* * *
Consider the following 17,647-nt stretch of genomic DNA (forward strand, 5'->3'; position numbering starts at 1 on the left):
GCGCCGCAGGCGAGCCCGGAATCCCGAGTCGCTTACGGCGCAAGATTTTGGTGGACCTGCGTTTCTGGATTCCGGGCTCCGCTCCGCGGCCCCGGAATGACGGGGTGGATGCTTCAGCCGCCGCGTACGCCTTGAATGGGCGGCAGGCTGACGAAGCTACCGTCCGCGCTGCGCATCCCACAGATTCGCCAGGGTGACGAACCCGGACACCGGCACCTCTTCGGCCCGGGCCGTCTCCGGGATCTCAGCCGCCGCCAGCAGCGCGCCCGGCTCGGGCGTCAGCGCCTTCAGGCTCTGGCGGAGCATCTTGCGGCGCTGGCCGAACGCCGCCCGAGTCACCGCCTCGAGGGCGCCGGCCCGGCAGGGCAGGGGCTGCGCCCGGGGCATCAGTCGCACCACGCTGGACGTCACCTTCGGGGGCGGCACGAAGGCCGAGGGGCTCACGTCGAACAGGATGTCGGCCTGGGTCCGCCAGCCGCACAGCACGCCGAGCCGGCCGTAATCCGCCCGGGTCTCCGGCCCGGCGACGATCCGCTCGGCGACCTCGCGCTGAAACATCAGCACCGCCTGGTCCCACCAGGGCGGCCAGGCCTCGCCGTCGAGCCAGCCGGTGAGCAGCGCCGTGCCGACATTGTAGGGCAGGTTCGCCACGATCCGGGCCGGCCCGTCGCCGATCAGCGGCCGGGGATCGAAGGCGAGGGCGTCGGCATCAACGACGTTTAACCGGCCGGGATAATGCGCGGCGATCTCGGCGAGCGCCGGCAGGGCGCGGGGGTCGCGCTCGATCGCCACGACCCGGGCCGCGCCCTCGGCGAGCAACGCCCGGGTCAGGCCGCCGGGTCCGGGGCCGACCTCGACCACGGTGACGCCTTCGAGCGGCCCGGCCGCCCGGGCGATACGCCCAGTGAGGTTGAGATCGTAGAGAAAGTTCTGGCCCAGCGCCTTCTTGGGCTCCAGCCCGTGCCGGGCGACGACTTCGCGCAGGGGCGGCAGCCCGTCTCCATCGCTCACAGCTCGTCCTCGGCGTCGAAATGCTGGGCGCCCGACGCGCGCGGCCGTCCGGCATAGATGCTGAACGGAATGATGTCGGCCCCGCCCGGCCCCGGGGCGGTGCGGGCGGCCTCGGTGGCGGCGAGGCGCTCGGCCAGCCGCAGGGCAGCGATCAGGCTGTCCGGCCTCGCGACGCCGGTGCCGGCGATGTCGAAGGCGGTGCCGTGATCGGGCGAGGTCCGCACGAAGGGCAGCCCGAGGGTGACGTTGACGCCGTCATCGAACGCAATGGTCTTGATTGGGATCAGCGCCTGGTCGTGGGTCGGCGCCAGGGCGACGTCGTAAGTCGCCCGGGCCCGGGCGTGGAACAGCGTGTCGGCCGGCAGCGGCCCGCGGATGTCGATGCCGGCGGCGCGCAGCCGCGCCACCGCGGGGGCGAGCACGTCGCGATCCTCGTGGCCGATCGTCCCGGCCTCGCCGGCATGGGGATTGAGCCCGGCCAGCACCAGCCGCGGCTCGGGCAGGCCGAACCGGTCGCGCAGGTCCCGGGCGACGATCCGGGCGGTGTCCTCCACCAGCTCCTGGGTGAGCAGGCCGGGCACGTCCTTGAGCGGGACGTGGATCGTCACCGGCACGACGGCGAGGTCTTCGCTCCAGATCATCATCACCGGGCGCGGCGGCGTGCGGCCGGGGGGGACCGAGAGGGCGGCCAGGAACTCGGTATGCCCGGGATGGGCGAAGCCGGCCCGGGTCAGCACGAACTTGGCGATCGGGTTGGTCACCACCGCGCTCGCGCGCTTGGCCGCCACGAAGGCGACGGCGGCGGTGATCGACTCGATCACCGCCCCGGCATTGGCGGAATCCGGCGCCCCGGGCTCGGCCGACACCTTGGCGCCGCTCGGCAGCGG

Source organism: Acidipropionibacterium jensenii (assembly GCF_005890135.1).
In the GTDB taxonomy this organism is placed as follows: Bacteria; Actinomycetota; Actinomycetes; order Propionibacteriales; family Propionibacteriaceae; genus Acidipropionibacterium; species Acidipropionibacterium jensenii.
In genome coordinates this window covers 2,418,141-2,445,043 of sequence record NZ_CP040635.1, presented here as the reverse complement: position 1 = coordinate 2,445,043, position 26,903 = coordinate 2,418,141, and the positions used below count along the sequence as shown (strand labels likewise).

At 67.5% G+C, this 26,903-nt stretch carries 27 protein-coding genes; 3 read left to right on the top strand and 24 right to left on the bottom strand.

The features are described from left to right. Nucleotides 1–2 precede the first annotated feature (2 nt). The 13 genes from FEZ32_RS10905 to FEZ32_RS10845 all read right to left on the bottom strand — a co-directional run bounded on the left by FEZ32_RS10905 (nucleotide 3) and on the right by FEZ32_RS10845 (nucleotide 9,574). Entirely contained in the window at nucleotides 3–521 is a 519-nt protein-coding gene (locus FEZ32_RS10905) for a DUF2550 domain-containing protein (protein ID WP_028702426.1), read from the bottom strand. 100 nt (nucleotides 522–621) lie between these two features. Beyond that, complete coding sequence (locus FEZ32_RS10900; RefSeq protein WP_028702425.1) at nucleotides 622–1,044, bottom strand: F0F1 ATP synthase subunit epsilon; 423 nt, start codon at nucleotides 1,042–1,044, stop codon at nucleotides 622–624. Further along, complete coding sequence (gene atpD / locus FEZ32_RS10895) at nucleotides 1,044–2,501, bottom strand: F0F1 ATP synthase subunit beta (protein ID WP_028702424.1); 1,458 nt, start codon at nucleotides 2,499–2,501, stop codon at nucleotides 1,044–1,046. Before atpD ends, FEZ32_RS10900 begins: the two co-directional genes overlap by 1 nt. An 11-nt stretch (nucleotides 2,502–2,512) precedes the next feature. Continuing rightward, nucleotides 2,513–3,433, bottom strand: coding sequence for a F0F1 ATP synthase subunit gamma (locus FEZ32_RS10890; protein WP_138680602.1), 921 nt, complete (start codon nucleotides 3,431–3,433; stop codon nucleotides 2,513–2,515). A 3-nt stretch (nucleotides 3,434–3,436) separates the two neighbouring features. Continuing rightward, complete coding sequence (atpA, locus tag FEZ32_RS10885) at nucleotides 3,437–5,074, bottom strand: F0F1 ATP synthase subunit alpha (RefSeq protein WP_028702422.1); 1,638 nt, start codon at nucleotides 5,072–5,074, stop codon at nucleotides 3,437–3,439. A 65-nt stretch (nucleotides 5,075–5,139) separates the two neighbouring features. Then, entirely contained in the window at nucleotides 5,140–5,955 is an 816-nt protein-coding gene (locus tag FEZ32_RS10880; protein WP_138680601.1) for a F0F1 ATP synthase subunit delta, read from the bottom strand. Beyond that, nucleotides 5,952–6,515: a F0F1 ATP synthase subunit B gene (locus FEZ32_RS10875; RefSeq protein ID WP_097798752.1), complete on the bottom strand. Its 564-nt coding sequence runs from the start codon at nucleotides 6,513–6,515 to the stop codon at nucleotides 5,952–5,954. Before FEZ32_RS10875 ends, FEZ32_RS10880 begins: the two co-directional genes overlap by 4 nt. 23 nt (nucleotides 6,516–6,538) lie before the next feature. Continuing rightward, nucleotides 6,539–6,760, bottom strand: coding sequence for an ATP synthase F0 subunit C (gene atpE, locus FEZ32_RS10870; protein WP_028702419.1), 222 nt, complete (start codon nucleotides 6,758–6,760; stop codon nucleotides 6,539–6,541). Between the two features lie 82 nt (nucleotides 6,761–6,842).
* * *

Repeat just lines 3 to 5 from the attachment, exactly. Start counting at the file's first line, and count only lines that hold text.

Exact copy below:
Source organism: Acidipropionibacterium jensenii (assembly GCF_005890135.1).
In the GTDB taxonomy this organism is placed as follows: Bacteria; Actinomycetota; Actinomycetes; order Propionibacteriales; family Propionibacteriaceae; genus Acidipropionibacterium; species Acidipropionibacterium jensenii.
In genome coordinates this window covers 2,418,141-2,445,043 of sequence record NZ_CP040635.1, presented here as the reverse complement: position 1 = coordinate 2,445,043, position 26,903 = coordinate 2,418,141, and the positions used below count along the sequence as shown (strand labels likewise).